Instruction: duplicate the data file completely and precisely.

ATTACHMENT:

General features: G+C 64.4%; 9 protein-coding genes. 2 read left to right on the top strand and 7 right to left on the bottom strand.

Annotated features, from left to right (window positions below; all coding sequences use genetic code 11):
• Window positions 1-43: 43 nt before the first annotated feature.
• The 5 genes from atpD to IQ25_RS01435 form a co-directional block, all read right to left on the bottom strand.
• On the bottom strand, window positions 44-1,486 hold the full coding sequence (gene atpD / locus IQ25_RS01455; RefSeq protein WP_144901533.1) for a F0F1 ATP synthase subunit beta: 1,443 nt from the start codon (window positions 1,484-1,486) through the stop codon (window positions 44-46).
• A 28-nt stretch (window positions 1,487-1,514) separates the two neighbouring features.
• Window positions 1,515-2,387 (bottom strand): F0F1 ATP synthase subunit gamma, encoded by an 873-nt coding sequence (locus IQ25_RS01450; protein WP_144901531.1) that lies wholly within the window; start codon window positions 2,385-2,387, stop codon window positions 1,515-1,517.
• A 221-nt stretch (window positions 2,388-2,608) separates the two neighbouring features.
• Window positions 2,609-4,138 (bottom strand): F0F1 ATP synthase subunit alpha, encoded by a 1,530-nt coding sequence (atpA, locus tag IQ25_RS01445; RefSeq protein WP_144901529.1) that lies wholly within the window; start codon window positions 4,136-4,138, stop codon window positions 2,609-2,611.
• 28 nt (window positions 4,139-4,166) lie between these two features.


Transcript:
General features: G+C 64.4%; 9 protein-coding genes. 2 read left to right on the top strand and 7 right to left on the bottom strand.

Annotated features, from left to right (window positions below; all coding sequences use genetic code 11):
• Window positions 1-43: 43 nt before the first annotated feature.
• The 5 genes from atpD to IQ25_RS01435 form a co-directional block, all read right to left on the bottom strand.
• On the bottom strand, window positions 44-1,486 hold the full coding sequence (gene atpD / locus IQ25_RS01455; RefSeq protein WP_144901533.1) for a F0F1 ATP synthase subunit beta: 1,443 nt from the start codon (window positions 1,484-1,486) through the stop codon (window positions 44-46).
• A 28-nt stretch (window positions 1,487-1,514) separates the two neighbouring features.
• Window positions 1,515-2,387 (bottom strand): F0F1 ATP synthase subunit gamma, encoded by an 873-nt coding sequence (locus IQ25_RS01450; protein WP_144901531.1) that lies wholly within the window; start codon window positions 2,385-2,387, stop codon window positions 1,515-1,517.
• A 221-nt stretch (window positions 2,388-2,608) separates the two neighbouring features.
• Window positions 2,609-4,138 (bottom strand): F0F1 ATP synthase subunit alpha, encoded by a 1,530-nt coding sequence (atpA, locus tag IQ25_RS01445; RefSeq protein WP_144901529.1) that lies wholly within the window; start codon window positions 4,136-4,138, stop codon window positions 2,609-2,611.
• 28 nt (window positions 4,139-4,166) lie between these two features.